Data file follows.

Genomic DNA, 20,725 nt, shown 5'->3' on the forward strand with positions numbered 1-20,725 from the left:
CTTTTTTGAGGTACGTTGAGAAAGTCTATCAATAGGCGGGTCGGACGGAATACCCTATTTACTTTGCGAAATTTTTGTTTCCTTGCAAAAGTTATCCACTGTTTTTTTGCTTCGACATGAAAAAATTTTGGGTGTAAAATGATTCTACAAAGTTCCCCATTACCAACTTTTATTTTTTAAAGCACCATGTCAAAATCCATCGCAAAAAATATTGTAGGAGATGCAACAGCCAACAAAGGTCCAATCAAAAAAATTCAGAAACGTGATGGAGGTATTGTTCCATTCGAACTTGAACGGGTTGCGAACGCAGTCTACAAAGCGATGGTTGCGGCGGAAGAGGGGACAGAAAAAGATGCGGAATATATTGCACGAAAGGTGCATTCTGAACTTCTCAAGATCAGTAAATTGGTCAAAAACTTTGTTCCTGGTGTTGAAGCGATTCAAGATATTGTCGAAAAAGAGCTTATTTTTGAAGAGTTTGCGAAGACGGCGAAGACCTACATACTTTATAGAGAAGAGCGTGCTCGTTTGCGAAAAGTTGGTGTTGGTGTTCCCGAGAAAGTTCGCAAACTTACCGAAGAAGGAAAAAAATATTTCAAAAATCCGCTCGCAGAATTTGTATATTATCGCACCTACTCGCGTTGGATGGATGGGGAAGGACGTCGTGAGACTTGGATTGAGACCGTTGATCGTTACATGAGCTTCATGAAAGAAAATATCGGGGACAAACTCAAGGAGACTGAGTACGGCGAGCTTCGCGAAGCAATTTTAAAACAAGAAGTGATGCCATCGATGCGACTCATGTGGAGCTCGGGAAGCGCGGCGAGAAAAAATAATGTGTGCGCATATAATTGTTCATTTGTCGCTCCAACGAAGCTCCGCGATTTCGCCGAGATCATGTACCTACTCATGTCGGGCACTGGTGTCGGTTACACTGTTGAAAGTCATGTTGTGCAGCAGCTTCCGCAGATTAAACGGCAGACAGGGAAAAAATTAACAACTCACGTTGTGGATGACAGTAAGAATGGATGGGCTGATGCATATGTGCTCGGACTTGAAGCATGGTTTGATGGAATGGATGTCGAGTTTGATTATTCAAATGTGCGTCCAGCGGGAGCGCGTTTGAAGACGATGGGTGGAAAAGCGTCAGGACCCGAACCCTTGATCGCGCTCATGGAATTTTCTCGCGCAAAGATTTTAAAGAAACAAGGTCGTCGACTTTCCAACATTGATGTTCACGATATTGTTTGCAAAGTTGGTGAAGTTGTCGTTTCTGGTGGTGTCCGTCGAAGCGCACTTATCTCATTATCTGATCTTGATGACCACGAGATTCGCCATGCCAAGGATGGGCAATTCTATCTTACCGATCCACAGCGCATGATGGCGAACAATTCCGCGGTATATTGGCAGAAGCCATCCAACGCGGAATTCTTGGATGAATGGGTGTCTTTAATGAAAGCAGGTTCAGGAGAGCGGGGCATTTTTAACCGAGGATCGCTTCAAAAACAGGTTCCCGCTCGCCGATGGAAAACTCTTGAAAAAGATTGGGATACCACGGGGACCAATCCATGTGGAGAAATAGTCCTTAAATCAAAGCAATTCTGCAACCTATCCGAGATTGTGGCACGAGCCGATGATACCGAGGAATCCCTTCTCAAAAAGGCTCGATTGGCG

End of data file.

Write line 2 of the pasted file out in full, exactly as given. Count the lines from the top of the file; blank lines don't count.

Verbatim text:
CTTTTTTGAGGTACGTTGAGAAAGTCTATCAATAGGCGGGTCGGACGGAATACCCTATTTACTTTGCGAAATTTTTGTTTCCTTGCAAAAGTTATCCACTGTTTTTTTGCTTCGACATGAAAAAATTTTGGGTGTAAAATGATTCTACAAAGTTCCCCATTACCAACTTTTATTTTTTAAAGCACCATGTCAAAATCCATCGCAAAAAATATTGTAGGAGATGCAACAGCCAACAAAGGTCCAATCAAAAAAATTCAGAAACGTGATGGAGGTATTGTTCCATTCGAACTTGAACGGGTTGCGAACGCAGTCTACAAAGCGATGGTTGCGGCGGAAGAGGGGACAGAAAAAGATGCGGAATATATTGCACGAAAGGTGCATTCTGAACTTCTCAAGATCAGTAAATTGGTCAAAAACTTTGTTCCTGGTGTTGAAGCGATTCAAGATATTGTCGAAAAAGAGCTTATTTTTGAAGAGTTTGCGAAGACGGCGAAGACCTACATACTTTATAGAGAAGAGCGTGCTCGTTTGCGAAAAGTTGGTGTTGGTGTTCCCGAGAAAGTTCGCAAACTTACCGAAGAAGGAAAAAAATATTTCAAAAATCCGCTCGCAGAATTTGTATATTATCGCACCTACTCGCGTTGGATGGATGGGGAAGGACGTCGTGAGACTTGGATTGAGACCGTTGATCGTTACATGAGCTTCATGAAAGAAAATATCGGGGACAAACTCAAGGAGACTGAGTACGGCGAGCTTCGCGAAGCAATTTTAAAACAAGAAGTGATGCCATCGATGCGACTCATGTGGAGCTCGGGAAGCGCGGCGAGAAAAAATAATGTGTGCGCATATAATTGTTCATTTGTCGCTCCAACGAAGCTCCGCGATTTCGCCGAGATCATGTACCTACTCATGTCGGGCACTGGTGTCGGTTACACTGTTGAAAGTCATGTTGTGCAGCAGCTTCCGCAGATTAAACGGCAGACAGGGAAAAAATTAACAACTCACGTTGTGGATGACAGTAAGAATGGATGGGCTGATGCATATGTGCTCGGACTTGAAGCATGGTTTGATGGAATGGATGTCGAGTTTGATTATTCAAATGTGCGTCCAGCGGGAGCGCGTTTGAAGACGATGGGTGGAAAAGCGTCAGGACCCGAACCCTTGATCGCGCTCATGGAATTTTCTCGCGCAAAGATTTTAAAGAAACAAGGTCGTCGACTTTCCAACATTGATGTTCACGATATTGTTTGCAAAGTTGGTGAAGTTGTCGTTTCTGGTGGTGTCCGTCGAAGCGCACTTATCTCATTATCTGATCTTGATGACCACGAGATTCGCCATGCCAAGGATGGGCAATTCTATCTTACCGATCCACAGCGCATGATGGCGAACAATTCCGCGGTATATTGGCAGAAGCCATCCAACGCGGAATTCTTGGATGAATGGGTGTCTTTAATGAAAGCAGGTTCAGGAGAGCGGGGCATTTTTAACCGAGGATCGCTTCAAAAACAGGTTCCCGCTCGCCGATGGAAAACTCTTGAAAAAGATTGGGATACCACGGGGACCAATCCATGTGGAGAAATAGTCCTTAAATCAAAGCAATTCTGCAACCTATCCGAGATTGTGGCACGAGCCGATGATACCGAGGAATCCCTTCTCAAAAAGGCTCGATTGGCG